Typically, a financial services company first comes in contact with a homebuyer, or learns of an existing customer's purchase of a new home, when the customer applies for a mortgage. This contact can be leveraged by offering the buyer insurance coverage at the time the mortgage is applied for. Leveraging the mortgage application contact in this way assists both the financial services provider and the customer. The financial services provider obtains what may be the first opportunity to obtain new or increased insurance business from the customer. Moreover, the process of providing a price and/or amount of insurance coverage may be simpler for the customer, since some of the information collected as part of the mortgage application process can be used to suggest insurance coverage amounts and/or options, or to assess risk, thereby freeing the buyer from having to enter the information again. Underwriting criteria for insurance may be relaxed or simplified when insurance coverage is sought in connection with a mortgage application, thereby simplifying the insurance application process for the customer. In one example, based on a mortgage application, a system can suggest an amount of life insurance and/or homeowners insurance coverage, and can offer a quote without going through a traditional underwriting process, and possibly a very small number of questions about the customer's health history.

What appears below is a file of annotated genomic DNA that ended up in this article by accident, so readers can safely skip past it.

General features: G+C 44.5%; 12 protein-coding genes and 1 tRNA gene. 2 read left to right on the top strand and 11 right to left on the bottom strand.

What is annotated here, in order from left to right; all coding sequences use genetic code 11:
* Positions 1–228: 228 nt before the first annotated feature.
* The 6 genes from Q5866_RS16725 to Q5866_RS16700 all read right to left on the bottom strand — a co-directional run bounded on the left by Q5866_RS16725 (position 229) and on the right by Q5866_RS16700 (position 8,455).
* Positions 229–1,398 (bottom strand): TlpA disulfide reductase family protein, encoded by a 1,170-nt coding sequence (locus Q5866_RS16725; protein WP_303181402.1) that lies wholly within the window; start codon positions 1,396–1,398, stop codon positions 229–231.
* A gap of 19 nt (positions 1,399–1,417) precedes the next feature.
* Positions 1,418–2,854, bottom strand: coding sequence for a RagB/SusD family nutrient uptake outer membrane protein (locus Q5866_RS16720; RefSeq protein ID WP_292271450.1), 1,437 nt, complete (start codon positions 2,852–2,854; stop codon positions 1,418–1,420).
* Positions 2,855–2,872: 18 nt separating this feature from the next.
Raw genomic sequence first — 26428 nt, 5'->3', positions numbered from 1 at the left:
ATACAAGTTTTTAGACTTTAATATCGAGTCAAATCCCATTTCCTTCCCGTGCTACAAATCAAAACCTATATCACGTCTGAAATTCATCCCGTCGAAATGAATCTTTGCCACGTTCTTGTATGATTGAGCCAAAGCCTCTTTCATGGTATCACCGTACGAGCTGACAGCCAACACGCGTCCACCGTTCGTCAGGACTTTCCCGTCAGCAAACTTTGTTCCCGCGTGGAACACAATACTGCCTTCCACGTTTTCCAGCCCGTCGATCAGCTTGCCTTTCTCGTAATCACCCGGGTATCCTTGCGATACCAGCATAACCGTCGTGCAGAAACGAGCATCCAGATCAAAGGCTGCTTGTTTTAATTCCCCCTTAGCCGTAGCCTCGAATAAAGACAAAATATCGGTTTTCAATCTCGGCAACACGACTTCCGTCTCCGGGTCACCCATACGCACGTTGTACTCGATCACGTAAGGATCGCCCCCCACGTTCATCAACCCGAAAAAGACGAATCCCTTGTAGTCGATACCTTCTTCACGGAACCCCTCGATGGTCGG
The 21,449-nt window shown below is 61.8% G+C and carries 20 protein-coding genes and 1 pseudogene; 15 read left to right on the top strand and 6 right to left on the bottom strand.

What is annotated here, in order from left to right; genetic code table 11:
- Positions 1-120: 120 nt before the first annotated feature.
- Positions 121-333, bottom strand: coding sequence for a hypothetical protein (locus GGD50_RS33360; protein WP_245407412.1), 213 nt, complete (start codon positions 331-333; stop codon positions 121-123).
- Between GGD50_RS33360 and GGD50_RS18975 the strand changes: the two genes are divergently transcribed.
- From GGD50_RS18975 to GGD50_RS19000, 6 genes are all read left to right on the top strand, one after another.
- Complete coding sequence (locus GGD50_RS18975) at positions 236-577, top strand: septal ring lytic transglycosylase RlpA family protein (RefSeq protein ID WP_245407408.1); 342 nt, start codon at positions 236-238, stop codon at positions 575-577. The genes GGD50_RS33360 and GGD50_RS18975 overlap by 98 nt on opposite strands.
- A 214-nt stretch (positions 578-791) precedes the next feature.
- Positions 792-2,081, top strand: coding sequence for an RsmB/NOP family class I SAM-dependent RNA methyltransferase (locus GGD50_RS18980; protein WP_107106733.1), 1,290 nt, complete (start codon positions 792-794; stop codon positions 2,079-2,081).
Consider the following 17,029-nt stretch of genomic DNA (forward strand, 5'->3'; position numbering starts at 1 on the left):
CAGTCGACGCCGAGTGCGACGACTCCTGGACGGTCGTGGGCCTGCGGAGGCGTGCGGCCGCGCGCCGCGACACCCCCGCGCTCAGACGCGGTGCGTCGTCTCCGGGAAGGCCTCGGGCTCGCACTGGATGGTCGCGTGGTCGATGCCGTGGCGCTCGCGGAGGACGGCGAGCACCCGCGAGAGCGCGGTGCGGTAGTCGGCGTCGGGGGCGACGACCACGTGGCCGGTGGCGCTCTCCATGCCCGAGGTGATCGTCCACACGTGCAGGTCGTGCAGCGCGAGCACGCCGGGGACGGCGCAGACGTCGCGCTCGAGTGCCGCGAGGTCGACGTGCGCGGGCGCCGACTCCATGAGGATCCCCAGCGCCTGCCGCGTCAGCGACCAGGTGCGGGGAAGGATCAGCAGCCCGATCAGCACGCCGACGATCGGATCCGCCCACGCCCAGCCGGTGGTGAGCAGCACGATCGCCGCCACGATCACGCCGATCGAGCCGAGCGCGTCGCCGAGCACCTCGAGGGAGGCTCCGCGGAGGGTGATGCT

Turning now to the drawings,
Computer 104 is connected to network 108. Network 108 may, for example, be or comprise the Internet, but, alternatively, network 108 could be any network. Other computers (or other types of devices) may be connected to network 108. One example of such a network is server 110. In the example of
Software 112 may access and/or store information in database 114. For example, database 114 may contain information that financial services company 116 maintains concerning customer 102, such as basic customer data (e.g., name, address, date of birth, etc.), as well as information about customer 102's existing relationships with financial services company 116. Information about such existing relationships may include risk and/or credit information from other insurance and/or banking relationships that customer 102 maintains with financial services company 116.